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‘Wild Cards’ at Play for Supermarket Stocks

‘Wild Cards’ at Play for Supermarket Stocks

  “If household income takes a knock right out of the gate in January, the question is, what does that mean for supermarket demand? It’s bound to be a negative." — Andrew Wolf, analyst, BB&T Capital Markets

The impact of the restoration of the Social Security tax and the potential for merger-and-acquisition activity are “wild cards” facing the supermarket industry in 2013, as one analyst described the situation.

The 2% Social Security “tax hike” for workers — after a two-year suspension — is akin to a $1 per gallon increase in the price of gasoline, as far as its potential impact on consumer spending, said Andrew Wolf, a Richmond, Va.-based analyst with BB&T Capital Markets.

“If household income takes a knock right out of the gate in January, the question is, what does that mean for supermarket demand? It’s bound to be a negative,” he said. “It’s not going to be as bad as it was early in the recovery when the price of gas went up, but it will be a negative.”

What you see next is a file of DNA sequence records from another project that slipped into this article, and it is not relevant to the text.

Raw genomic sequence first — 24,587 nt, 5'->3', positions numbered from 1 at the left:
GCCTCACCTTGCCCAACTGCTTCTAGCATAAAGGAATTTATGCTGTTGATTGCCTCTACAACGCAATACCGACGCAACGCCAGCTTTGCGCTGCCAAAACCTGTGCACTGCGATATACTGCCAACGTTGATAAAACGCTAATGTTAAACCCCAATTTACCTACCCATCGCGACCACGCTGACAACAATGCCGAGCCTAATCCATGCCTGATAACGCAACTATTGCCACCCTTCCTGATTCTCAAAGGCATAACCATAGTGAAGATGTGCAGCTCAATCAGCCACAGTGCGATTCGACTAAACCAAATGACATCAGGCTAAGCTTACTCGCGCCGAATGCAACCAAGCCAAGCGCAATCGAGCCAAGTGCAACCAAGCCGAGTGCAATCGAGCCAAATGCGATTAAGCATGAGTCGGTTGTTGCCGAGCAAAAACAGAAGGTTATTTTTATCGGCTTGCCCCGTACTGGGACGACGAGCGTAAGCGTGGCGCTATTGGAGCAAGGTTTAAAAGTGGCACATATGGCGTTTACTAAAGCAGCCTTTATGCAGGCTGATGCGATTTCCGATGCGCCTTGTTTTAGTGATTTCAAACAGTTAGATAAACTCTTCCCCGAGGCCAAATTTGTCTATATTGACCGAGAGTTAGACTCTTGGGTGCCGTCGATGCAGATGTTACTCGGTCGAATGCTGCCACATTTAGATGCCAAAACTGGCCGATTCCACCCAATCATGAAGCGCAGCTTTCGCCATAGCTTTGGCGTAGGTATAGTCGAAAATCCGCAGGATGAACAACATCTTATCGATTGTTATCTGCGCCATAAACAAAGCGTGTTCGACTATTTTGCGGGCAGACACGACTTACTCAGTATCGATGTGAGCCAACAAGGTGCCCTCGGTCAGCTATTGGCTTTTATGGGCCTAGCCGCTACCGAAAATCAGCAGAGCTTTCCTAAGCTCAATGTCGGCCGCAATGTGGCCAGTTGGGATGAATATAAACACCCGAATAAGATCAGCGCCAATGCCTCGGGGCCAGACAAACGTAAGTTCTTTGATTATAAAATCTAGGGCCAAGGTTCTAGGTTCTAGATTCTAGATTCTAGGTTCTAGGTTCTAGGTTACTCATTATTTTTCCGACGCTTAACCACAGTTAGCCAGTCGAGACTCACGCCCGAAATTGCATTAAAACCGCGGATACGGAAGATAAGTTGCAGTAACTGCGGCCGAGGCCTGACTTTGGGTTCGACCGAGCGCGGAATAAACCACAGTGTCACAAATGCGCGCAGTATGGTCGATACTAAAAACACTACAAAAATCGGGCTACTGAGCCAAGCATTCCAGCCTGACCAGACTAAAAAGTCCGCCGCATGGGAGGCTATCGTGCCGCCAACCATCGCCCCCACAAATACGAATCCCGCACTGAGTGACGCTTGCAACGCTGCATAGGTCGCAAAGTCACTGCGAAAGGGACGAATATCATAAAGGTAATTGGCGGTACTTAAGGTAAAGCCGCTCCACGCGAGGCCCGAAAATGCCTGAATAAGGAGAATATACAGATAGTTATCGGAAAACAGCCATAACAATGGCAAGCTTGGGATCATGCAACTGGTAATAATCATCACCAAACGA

Gradual improvements in the economy and in employment could serve to dampen the impact of the tax, he said, although probably not right away.

According to Wolf, real sales — adjusted for inflation — improved in the industry in the third quarter of 2012, and likely improved in the fourth quarter as well.

“I think in the first quarter we will see a slowing in the rate of real sales growth from the fourth quarter, but gains in employment should offset that 2% tax over the longer term,” he said.

The other wild card, he said, involves merger and acquisition activity — both known, as in the pending sale of several Supervalu retail banners, and unknown, as in reports of the potential sale of Safeway’s Canadian assets and speculation about other companies.

“That’s generally a positive,” said Wolf, both because of the premiums paid to the sellers, and because of the potential for such deals to result in competitive store closures.

In the case of the Cerberus acquisition of Albertsons, Jewel, Acme and Shaw’s/Star Market, Wolf said he expects some store closures — to the potential benefit of some competitors — but on the other hand, the chains could end up being better managed than they had been recently, presenting new challenges to rival operators.

“Cerberus will look to maximize the real estate value of those stores, which means in some cases they will end up not being supermarkets any longer,” he said. “But the stores they keep could be run better, so it is not a pure gain for competitors.”